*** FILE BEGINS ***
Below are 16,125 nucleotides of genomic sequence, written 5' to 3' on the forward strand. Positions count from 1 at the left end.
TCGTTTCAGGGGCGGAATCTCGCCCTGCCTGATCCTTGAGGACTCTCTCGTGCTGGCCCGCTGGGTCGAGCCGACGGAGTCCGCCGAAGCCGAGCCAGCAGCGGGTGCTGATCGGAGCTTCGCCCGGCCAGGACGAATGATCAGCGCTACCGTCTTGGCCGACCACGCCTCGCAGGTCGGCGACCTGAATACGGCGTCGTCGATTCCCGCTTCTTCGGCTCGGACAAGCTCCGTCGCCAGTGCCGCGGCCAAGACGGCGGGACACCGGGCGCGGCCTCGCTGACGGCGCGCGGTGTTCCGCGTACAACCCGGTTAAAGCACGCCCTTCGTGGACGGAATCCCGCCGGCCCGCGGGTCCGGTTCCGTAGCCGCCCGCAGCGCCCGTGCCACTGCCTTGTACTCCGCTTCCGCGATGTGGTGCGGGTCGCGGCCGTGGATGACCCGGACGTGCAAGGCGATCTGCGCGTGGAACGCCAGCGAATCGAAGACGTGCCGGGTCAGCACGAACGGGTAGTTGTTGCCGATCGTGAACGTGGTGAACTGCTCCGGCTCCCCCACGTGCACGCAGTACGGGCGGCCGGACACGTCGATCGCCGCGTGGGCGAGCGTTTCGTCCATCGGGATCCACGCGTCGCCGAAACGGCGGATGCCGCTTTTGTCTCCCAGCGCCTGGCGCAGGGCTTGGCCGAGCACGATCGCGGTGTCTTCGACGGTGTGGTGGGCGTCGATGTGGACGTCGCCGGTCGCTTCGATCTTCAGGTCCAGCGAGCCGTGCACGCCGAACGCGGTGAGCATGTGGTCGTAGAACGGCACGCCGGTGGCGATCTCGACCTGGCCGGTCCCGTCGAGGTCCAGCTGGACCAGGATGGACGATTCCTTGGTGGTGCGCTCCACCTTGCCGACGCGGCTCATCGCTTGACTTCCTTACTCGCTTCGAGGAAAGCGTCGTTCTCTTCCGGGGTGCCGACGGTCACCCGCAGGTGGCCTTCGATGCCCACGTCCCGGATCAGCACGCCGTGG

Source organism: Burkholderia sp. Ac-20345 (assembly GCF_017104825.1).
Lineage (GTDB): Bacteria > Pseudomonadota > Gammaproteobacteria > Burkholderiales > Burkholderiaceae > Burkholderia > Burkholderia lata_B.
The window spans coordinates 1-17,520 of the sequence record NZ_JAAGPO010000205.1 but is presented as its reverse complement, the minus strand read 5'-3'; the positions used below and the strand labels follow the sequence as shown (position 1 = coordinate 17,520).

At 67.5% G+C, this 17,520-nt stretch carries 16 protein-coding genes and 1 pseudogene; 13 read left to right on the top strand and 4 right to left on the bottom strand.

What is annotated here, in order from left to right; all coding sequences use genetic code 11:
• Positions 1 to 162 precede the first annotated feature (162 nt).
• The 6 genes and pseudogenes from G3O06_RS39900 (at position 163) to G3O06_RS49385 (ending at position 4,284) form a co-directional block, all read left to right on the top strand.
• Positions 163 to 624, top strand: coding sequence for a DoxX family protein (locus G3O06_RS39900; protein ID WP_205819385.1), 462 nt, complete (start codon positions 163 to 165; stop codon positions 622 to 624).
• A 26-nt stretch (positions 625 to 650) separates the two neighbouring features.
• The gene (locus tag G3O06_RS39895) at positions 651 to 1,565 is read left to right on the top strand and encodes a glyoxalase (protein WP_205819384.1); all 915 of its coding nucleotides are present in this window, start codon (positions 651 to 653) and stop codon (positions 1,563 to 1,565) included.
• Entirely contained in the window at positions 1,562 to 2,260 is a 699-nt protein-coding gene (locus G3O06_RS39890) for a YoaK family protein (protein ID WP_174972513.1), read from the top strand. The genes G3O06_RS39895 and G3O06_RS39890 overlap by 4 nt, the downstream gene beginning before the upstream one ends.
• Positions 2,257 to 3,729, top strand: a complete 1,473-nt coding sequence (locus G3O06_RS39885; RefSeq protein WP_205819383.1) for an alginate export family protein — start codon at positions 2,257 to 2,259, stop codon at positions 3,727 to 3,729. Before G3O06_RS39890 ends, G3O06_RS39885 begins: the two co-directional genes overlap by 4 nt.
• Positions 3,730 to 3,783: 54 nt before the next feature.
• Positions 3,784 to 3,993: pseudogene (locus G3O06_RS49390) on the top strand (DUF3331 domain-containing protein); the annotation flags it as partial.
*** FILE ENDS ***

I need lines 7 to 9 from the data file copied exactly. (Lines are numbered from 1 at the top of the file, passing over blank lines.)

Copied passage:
What is annotated here, in order from left to right; all coding sequences use genetic code 11:
• Positions 1 to 162 precede the first annotated feature (162 nt).
• The 6 genes and pseudogenes from G3O06_RS39900 (at position 163) to G3O06_RS49385 (ending at position 4,284) form a co-directional block, all read left to right on the top strand.